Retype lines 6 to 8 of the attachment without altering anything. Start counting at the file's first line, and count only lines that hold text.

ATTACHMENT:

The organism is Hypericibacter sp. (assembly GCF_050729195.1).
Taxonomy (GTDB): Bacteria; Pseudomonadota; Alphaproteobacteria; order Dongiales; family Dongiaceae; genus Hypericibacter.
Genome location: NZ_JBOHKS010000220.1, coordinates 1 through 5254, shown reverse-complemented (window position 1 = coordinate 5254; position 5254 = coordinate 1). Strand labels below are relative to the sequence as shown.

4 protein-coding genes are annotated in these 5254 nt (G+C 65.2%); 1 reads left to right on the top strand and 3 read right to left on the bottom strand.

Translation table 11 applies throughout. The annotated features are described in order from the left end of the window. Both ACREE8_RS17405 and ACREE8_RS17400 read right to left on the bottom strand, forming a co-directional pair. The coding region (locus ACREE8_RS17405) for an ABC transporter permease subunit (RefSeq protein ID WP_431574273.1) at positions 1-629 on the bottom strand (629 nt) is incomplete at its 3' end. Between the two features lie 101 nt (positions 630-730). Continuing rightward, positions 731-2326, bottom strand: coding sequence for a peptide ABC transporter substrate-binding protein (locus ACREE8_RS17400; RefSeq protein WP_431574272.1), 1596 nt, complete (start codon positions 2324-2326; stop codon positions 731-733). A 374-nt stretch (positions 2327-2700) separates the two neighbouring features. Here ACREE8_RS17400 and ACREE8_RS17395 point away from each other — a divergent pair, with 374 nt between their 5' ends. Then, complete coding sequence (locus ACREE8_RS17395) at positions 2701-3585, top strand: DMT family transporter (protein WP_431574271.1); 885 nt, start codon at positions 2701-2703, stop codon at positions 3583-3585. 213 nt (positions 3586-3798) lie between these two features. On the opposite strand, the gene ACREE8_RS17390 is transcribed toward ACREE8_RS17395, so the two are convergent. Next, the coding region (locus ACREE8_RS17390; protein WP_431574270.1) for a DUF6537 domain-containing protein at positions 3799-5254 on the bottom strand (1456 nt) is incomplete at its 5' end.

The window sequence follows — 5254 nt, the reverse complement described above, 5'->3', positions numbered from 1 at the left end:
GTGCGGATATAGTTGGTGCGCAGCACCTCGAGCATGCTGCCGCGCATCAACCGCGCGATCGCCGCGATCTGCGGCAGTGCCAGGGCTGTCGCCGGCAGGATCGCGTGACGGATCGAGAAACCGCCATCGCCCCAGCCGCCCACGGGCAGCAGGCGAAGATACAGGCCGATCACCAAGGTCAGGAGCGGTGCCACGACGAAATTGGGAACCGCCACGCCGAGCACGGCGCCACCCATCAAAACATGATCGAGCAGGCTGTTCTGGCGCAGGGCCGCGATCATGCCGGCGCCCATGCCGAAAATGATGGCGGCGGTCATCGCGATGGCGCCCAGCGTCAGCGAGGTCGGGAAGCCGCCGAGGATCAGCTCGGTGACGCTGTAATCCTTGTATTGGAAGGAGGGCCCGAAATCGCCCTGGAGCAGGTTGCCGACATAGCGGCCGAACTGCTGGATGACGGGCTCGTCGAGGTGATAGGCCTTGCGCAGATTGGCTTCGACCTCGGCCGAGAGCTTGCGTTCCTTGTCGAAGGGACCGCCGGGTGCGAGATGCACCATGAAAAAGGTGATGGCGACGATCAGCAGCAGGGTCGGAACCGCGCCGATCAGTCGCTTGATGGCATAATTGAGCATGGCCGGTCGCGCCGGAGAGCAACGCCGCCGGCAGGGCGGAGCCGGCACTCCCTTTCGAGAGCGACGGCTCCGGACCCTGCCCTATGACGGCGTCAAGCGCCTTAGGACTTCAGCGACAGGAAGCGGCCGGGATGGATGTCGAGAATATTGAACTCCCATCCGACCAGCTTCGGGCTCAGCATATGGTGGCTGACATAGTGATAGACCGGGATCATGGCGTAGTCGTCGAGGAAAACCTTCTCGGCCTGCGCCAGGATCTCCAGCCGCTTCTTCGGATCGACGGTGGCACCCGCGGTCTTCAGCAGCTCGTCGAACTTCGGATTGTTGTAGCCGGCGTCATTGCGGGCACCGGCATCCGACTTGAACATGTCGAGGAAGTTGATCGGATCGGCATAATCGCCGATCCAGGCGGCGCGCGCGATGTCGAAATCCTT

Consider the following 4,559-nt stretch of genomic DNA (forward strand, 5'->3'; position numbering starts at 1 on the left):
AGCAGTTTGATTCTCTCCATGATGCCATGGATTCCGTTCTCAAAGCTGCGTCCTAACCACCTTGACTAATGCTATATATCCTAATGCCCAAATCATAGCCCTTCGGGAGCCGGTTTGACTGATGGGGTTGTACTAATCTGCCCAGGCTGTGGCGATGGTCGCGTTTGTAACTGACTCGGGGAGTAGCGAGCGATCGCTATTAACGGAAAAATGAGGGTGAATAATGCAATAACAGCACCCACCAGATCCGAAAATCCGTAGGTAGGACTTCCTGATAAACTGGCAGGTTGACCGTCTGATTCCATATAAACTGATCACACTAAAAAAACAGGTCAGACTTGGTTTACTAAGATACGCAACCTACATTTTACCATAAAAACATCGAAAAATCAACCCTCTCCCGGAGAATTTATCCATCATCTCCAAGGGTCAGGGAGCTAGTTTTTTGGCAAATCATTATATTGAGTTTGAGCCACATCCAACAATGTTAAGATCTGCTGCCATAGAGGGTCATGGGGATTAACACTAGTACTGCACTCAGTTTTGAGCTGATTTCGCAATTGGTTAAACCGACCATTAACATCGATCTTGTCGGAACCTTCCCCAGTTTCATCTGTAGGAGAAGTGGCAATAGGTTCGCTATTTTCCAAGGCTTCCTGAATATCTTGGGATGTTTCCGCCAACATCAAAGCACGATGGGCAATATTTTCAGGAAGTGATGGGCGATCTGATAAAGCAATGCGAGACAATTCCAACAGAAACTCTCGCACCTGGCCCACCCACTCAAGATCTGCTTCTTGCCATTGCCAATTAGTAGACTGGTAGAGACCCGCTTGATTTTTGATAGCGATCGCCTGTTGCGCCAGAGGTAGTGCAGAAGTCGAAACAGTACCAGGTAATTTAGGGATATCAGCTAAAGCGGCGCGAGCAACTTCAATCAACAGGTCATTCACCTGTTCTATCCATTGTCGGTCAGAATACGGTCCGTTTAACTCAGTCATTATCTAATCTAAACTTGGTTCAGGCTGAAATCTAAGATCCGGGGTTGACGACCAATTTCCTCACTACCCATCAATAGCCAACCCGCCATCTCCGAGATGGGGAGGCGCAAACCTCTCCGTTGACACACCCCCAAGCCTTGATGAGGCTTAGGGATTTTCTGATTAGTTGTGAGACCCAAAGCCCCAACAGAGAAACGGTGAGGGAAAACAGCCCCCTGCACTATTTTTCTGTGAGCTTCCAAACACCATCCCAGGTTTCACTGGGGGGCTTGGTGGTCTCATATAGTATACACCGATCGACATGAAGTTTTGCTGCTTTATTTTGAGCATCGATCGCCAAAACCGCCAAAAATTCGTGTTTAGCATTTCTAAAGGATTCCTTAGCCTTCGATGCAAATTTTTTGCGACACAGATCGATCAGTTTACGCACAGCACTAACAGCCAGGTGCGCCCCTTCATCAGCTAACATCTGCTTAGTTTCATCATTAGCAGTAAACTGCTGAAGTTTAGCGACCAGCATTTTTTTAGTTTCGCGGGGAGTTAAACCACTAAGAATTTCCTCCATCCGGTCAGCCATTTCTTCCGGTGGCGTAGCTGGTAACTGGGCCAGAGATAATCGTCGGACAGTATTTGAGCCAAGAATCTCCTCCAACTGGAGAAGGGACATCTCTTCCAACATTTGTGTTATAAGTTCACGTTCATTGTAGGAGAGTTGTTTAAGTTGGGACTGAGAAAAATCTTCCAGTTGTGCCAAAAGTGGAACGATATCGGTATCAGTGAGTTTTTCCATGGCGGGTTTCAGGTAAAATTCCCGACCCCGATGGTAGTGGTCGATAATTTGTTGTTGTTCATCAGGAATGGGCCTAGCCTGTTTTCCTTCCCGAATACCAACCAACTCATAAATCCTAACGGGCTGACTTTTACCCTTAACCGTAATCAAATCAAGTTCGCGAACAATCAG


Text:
The window sequence follows — 5254 nt, the reverse complement described above, 5'->3', positions numbered from 1 at the left end:
GTGCGGATATAGTTGGTGCGCAGCACCTCGAGCATGCTGCCGCGCATCAACCGCGCGATCGCCGCGATCTGCGGCAGTGCCAGGGCTGTCGCCGGCAGGATCGCGTGACGGATCGAGAAACCGCCATCGCCCCAGCCGCCCACGGGCAGCAGGCGAAGATACAGGCCGATCACCAAGGTCAGGAGCGGTGCCACGACGAAATTGGGAACCGCCACGCCGAGCACGGCGCCACCCATCAAAACATGATCGAGCAGGCTGTTCTGGCGCAGGGCCGCGATCATGCCGGCGCCCATGCCGAAAATGATGGCGGCGGTCATCGCGATGGCGCCCAGCGTCAGCGAGGTCGGGAAGCCGCCGAGGATCAGCTCGGTGACGCTGTAATCCTTGTATTGGAAGGAGGGCCCGAAATCGCCCTGGAGCAGGTTGCCGACATAGCGGCCGAACTGCTGGATGACGGGCTCGTCGAGGTGATAGGCCTTGCGCAGATTGGCTTCGACCTCGGCCGAGAGCTTGCGTTCCTTGTCGAAGGGACCGCCGGGTGCGAGATGCACCATGAAAAAGGTGATGGCGACGATCAGCAGCAGGGTCGGAACCGCGCCGATCAGTCGCTTGATGGCATAATTGAGCATGGCCGGTCGCGCCGGAGAGCAACGCCGCCGGCAGGGCGGAGCCGGCACTCCCTTTCGAGAGCGACGGCTCCGGACCCTGCCCTATGACGGCGTCAAGCGCCTTAGGACTTCAGCGACAGGAAGCGGCCGGGATGGATGTCGAGAATATTGAACTCCCATCCGACCAGCTTCGGGCTCAGCATATGGTGGCTGACATAGTGATAGACCGGGATCATGGCGTAGTCGTCGAGGAAAACCTTCTCGGCCTGCGCCAGGATCTCCAGCCGCTTCTTCGGATCGACGGTGGCACCCGCGGTCTTCAGCAGCTCGTCGAACTTCGGATTGTTGTAGCCGGCGTCATTGCGGGCACCGGCATCCGACTTGAACATGTCGAGGAAGTTGATCGGATCGGCATAATCGCCGATCCAGGCGGCGCGCGCGATGTCGAAATCCTT

Consider the following 4,559-nt stretch of genomic DNA (forward strand, 5'->3'; position numbering starts at 1 on the left):